aabud

#5: Post by aabud »

It sounds like you're pretty much the exact intended audience for the Aio ( https://aillio.com/?page_id=31830 )... so maybe you start with a Bullet and then if you can get acceptable quality at the skill level you anticipate your staff having... you know you can scale up to the Aio when needed, or add more Bullet's if that fit your growth curve better.

I've not used either (and I'm still just friends and family), but I'm more in the max quality/high skill corner of the matrix, and in that corner, I'd want a gas drum (something like a BC-5).

dyno

#6: Post by dyno »

These guys use a bank of Bullets. https://www.prototypecoffee.ca/about

aabud

#7: Post by aabud »

FYI - daily output of a V1 Bullet is listed as 3kg...
V2 Bullet specs shows similar - 100kg/month = 3.3kg/day

Seems kinda low, but maybe it's just a realistic expectation regarding maintenance/durability/etc.

So it would take 5 Bullets at the advertised capacity to get your 250 pounds per week, by my calcs...

Milligan (original poster)

#8: Post by Milligan (original poster) »

aabud wrote:It sounds like you're pretty much the exact intended audience for the Aio ( https://aillio.com/?page_id=31830 )... so maybe you start with a Bullet and then if you can get acceptable quality at the skill level you anticipate your staff having... you know you can scale up to the Aio when needed, or add more Bullet's if that fit your growth curve better.

I've not used either (and I'm still just friends and family), but I'm more in the max quality/high skill corner of the matrix, and in that corner, I'd want a gas drum (something like a BC-5).
The long term intentions for the business is to lean more toward the wholesale and volume market such as supplying coffee shops, weddings, specialty stores, and direct to consumer as well. I don't currently have plans to run a cafe or serve coffee for any other reason than to give samples to move bags. Of course this is subject to change depending on where the business naturally grows. So it is important than whatever "eco system" I choose to invest in can scale up. The AIO is very interesting and it seems like Aillio is moving upmarket which can be a great thing in the future. The bullet has me interested especially for the price compared to an entry level Mill City.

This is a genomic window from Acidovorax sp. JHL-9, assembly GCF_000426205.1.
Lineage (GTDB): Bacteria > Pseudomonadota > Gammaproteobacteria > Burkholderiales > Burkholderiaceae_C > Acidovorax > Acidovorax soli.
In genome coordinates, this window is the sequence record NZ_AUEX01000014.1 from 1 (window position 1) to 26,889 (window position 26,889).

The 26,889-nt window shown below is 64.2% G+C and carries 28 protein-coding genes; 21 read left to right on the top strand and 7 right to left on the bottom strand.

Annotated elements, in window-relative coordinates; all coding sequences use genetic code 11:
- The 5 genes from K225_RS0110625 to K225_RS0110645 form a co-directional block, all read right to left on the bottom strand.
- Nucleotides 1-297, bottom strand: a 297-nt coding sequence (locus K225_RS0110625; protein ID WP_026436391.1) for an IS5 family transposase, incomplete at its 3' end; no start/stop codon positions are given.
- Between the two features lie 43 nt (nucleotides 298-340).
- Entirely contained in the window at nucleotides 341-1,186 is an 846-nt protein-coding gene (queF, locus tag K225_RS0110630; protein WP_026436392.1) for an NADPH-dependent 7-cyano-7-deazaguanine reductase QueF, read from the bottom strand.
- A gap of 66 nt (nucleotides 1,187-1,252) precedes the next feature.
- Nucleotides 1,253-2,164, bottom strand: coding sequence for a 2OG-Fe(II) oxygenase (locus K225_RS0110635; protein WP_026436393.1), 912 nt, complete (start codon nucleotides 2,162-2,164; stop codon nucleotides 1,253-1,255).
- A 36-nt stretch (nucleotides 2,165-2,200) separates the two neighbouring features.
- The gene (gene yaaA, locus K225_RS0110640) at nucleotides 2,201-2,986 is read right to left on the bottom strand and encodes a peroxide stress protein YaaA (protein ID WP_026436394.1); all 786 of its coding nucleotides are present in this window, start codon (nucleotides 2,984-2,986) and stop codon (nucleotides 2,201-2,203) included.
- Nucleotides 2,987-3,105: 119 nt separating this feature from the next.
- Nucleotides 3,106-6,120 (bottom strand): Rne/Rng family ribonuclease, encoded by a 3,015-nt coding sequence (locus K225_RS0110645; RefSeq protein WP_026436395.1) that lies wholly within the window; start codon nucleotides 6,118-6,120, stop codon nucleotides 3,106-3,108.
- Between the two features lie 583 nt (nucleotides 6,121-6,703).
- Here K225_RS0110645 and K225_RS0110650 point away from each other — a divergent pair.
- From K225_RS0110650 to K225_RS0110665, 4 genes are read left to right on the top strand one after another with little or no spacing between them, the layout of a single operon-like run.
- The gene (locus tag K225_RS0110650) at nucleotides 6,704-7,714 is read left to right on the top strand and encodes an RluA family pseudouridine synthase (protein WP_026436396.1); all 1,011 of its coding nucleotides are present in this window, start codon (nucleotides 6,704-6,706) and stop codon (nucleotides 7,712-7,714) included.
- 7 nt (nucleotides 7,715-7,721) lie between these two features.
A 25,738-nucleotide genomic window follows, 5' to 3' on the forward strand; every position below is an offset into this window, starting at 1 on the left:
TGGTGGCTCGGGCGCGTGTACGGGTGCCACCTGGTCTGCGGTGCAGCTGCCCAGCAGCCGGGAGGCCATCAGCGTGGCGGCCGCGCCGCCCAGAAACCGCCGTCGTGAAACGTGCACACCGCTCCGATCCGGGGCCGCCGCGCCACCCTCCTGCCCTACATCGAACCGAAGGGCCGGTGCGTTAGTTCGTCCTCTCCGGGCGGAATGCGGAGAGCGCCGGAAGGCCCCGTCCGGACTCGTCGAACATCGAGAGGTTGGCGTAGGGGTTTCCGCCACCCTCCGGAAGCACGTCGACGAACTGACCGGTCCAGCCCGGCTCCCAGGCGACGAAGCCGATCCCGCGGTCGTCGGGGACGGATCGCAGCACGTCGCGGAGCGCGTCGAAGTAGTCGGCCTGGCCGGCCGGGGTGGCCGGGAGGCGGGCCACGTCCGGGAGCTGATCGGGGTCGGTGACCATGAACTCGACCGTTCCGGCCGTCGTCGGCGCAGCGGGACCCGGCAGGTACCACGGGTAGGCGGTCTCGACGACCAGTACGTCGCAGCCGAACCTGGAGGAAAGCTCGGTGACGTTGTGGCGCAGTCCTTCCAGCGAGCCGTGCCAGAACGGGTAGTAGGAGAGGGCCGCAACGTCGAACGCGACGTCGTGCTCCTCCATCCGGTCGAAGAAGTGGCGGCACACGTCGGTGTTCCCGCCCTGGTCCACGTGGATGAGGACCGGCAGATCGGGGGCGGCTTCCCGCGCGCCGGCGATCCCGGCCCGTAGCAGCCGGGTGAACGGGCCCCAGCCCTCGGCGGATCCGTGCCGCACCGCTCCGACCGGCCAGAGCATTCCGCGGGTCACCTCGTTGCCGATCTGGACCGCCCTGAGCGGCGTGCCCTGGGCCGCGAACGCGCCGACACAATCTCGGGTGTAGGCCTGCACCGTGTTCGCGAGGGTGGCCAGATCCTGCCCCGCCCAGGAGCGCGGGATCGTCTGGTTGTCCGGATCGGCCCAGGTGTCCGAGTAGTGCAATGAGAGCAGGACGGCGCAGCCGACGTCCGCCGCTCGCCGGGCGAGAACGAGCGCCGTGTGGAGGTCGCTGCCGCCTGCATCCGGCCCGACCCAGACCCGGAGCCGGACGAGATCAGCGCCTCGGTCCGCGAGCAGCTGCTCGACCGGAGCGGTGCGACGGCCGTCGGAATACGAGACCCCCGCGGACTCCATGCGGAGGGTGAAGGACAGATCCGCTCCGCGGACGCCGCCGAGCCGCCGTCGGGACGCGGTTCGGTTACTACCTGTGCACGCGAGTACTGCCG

It has me thinking that it may be better to think of it as two directions for me. What machine is best for the business and what machine may be best to park in my garage to tinker on. A BC2 would be fantastic for me to personally own at my house to experiment with to expand my knowledge in my free time, but choose an automation route for the business.

Coffee-Tech has a nice line up as well. The Solar looks like a good place to start with plenty of ways to move up in their company.
dyno wrote:These guys use a bank of Bullets. https://www.prototypecoffee.ca/about
I saw that recently! Such a neat idea.

Milligan (original poster)

#9: Post by Milligan (original poster) »

aabud wrote:FYI - daily output of a V1 Bullet is listed as 3kg...
V2 Bullet specs shows similar - 100kg/month = 3.3kg/day

Seems kinda low, but maybe it's just a realistic expectation regarding maintenance/durability/etc.

So it would take 5 Bullets at the advertised capacity to get your 250 pounds per week, by my calcs...
Yes, I wouldn't try to hit those kind of numbers on a consumer focused bullet. 100+ batches a week even if I did work it above and beyond its rated work capabilities wouldn't be realistic. I'd want to move to the AIO which is a 2kg/4.4lb machine if I went that route to hit those numbers. Then its roughly 18lbs per hour of roasting from their literature or about 14 hours a week of automated roasting. Not even a full time employee on it at that point. It is somewhat pricey for a 2kg machine at $15000+, but around the price of the Mill City 2kg automated machine.

pcofftenyo
Supporter ♡

#10: Post by pcofftenyo »

I know I'm a bit late here but the bullet capacity is 1kg/roast and am pretty sure that it can do more than 3 roasts/day.

That said, I have one and much prefer roasts out of my Huky.

A used Dietrich 3kg can be had for appx 6-7K usd which will roast all day long.

Honestly they're not that hard to learn. To master is another story but to produce marketable coffee isn't that tough.